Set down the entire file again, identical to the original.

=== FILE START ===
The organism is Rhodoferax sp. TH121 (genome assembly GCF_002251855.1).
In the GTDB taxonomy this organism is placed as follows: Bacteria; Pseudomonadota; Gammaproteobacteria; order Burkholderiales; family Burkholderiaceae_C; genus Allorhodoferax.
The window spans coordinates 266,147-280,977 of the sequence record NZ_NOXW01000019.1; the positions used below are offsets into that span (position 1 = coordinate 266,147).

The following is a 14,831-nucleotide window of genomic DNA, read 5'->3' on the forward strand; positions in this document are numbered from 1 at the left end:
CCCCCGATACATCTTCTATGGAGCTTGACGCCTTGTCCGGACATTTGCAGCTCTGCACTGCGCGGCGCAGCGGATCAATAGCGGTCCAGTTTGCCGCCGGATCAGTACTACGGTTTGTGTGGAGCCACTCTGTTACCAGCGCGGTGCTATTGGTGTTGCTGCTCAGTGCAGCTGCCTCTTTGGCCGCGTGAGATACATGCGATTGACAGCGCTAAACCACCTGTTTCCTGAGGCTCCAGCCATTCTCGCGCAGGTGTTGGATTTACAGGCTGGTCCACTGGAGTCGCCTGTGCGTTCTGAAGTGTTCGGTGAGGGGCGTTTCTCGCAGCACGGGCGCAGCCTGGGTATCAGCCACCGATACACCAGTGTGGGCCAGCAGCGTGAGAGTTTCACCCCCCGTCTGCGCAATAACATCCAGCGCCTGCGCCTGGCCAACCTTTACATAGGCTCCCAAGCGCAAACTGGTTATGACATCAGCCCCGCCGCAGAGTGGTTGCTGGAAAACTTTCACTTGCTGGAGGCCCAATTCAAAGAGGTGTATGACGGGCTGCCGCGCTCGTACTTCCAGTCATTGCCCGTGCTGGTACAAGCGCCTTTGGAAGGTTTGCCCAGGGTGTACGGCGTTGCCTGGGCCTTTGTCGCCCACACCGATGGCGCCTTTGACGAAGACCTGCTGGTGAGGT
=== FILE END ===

The organism is Rhodoferax sp. TH121 (genome assembly GCF_002251855.1).
In the GTDB taxonomy this organism is placed as follows: Bacteria; Pseudomonadota; Gammaproteobacteria; order Burkholderiales; family Burkholderiaceae_C; genus Allorhodoferax.
The window spans coordinates 266,147-280,977 of the sequence record NZ_NOXW01000019.1; the positions used below are offsets into that span (position 1 = coordinate 266,147).

The following is a 14,831-nucleotide window of genomic DNA, read 5'->3' on the forward strand; positions in this document are numbered from 1 at the left end:
CCCCCGATACATCTTCTATGGAGCTTGACGCCTTGTCCGGACATTTGCAGCTCTGCACTGCGCGGCGCAGCGGATCAATAGCGGTCCAGTTTGCCGCCGGATCAGTACTACGGTTTGTGTGGAGCCACTCTGTTACCAGCGCGGTGCTATTGGTGTTGCTGCTCAGTGCAGCTGCCTCTTTGGCCGCGTGAGATACATGCGATTGACAGCGCTAAACCACCTGTTTCCTGAGGCTCCAGCCATTCTCGCGCAGGTGTTGGATTTACAGGCTGGTCCACTGGAGTCGCCTGTGCGTTCTGAAGTGTTCGGTGAGGGGCGTTTCTCGCAGCACGGGCGCAGCCTGGGTATCAGCCACCGATACACCAGTGTGGGCCAGCAGCGTGAGAGTTTCACCCCCCGTCTGCGCAATAACATCCAGCGCCTGCGCCTGGCCAACCTTTACATAGGCTCCCAAGCGCAAACTGGTTATGACATCAGCCCCGCCGCAGAGTGGTTGCTGGAAAACTTTCACTTGCTGGAGGCCCAATTCAAAGAGGTGTATGACGGGCTGCCGCGCTCGTACTTCCAGTCATTGCCCGTGCTGGTACAAGCGCCTTTGGAAGGTTTGCCCAGGGTGTACGGCGTTGCCTGGGCCTTTGTCGCCCACACCGATGGCGCCTTTGACGAAGACCTGCTGGTGAGGT